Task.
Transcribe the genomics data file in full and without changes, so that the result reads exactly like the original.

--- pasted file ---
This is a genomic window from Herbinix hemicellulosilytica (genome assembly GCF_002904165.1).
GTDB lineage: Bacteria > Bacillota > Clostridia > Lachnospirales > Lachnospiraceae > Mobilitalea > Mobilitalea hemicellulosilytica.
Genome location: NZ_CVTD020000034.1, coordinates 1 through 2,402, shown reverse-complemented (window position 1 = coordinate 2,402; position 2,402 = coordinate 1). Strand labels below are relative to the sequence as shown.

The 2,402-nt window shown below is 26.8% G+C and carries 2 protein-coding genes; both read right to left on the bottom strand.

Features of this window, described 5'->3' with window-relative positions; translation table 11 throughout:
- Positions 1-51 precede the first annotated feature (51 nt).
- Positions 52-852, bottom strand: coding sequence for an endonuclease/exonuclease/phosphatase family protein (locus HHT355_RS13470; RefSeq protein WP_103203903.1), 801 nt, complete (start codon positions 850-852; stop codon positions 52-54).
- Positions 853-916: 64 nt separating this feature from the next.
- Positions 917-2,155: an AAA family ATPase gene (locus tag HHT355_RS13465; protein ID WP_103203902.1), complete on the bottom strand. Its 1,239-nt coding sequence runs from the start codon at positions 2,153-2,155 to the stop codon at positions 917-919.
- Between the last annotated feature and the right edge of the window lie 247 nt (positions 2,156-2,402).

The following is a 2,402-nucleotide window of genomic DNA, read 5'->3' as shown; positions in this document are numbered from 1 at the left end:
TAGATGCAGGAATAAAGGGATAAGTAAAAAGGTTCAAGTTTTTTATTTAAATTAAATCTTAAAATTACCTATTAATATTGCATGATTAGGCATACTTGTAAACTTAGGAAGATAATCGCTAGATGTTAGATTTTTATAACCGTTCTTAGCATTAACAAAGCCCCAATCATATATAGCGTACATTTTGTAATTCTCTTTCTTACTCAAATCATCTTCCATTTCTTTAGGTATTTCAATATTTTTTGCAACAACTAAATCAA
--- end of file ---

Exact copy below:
This is a genomic window from Herbinix hemicellulosilytica (genome assembly GCF_002904165.1).
GTDB lineage: Bacteria > Bacillota > Clostridia > Lachnospirales > Lachnospiraceae > Mobilitalea > Mobilitalea hemicellulosilytica.
Genome location: NZ_CVTD020000034.1, coordinates 1 through 2,402, shown reverse-complemented (window position 1 = coordinate 2,402; position 2,402 = coordinate 1). Strand labels below are relative to the sequence as shown.

The 2,402-nt window shown below is 26.8% G+C and carries 2 protein-coding genes; both read right to left on the bottom strand.

Features of this window, described 5'->3' with window-relative positions; translation table 11 throughout:
- Positions 1-51 precede the first annotated feature (51 nt).
- Positions 52-852, bottom strand: coding sequence for an endonuclease/exonuclease/phosphatase family protein (locus HHT355_RS13470; RefSeq protein WP_103203903.1), 801 nt, complete (start codon positions 850-852; stop codon positions 52-54).
- Positions 853-916: 64 nt separating this feature from the next.
- Positions 917-2,155: an AAA family ATPase gene (locus tag HHT355_RS13465; protein ID WP_103203902.1), complete on the bottom strand. Its 1,239-nt coding sequence runs from the start codon at positions 2,153-2,155 to the stop codon at positions 917-919.
- Between the last annotated feature and the right edge of the window lie 247 nt (positions 2,156-2,402).

The following is a 2,402-nucleotide window of genomic DNA, read 5'->3' as shown; positions in this document are numbered from 1 at the left end:
TAGATGCAGGAATAAAGGGATAAGTAAAAAGGTTCAAGTTTTTTATTTAAATTAAATCTTAAAATTACCTATTAATATTGCATGATTAGGCATACTTGTAAACTTAGGAAGATAATCGCTAGATGTTAGATTTTTATAACCGTTCTTAGCATTAACAAAGCCCCAATCATATATAGCGTACATTTTGTAATTCTCTTTCTTACTCAAATCATCTTCCATTTCTTTAGGTATTTCAATATTTTTTGCAACAACTAAATCAA